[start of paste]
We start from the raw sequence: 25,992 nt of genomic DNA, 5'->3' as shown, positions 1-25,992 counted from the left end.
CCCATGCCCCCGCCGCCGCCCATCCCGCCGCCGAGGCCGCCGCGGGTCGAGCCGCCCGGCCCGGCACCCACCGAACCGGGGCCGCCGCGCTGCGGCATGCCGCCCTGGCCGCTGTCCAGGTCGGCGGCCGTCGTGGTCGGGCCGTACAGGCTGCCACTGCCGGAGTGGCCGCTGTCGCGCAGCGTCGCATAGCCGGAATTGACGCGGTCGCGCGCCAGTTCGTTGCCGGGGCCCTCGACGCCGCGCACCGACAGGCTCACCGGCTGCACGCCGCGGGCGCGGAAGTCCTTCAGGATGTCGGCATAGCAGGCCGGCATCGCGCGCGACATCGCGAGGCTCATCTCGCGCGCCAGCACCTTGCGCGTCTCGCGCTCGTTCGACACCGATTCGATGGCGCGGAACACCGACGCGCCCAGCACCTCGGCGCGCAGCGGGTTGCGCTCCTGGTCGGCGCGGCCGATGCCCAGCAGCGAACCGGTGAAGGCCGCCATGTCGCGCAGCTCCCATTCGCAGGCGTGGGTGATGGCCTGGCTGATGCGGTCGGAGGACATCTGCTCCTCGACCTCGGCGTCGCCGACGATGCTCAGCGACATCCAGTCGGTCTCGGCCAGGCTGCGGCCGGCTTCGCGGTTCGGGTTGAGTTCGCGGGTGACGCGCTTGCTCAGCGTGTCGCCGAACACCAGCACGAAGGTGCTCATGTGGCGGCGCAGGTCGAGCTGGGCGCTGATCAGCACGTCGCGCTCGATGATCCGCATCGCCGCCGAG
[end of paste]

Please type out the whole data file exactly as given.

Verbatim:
We start from the raw sequence: 25,992 nt of genomic DNA, 5'->3' as shown, positions 1-25,992 counted from the left end.
CCCATGCCCCCGCCGCCGCCCATCCCGCCGCCGAGGCCGCCGCGGGTCGAGCCGCCCGGCCCGGCACCCACCGAACCGGGGCCGCCGCGCTGCGGCATGCCGCCCTGGCCGCTGTCCAGGTCGGCGGCCGTCGTGGTCGGGCCGTACAGGCTGCCACTGCCGGAGTGGCCGCTGTCGCGCAGCGTCGCATAGCCGGAATTGACGCGGTCGCGCGCCAGTTCGTTGCCGGGGCCCTCGACGCCGCGCACCGACAGGCTCACCGGCTGCACGCCGCGGGCGCGGAAGTCCTTCAGGATGTCGGCATAGCAGGCCGGCATCGCGCGCGACATCGCGAGGCTCATCTCGCGCGCCAGCACCTTGCGCGTCTCGCGCTCGTTCGACACCGATTCGATGGCGCGGAACACCGACGCGCCCAGCACCTCGGCGCGCAGCGGGTTGCGCTCCTGGTCGGCGCGGCCGATGCCCAGCAGCGAACCGGTGAAGGCCGCCATGTCGCGCAGCTCCCATTCGCAGGCGTGGGTGATGGCCTGGCTGATGCGGTCGGAGGACATCTGCTCCTCGACCTCGGCGTCGCCGACGATGCTCAGCGACATCCAGTCGGTCTCGGCCAGGCTGCGGCCGGCTTCGCGGTTCGGGTTGAGTTCGCGGGTGACGCGCTTGCTCAGCGTGTCGCCGAACACCAGCACGAAGGTGCTCATGTGGCGGCGCAGGTCGAGCTGGGCGCTGATCAGCACGTCGCGCTCGATGATCCGCATCGCCGCCGAG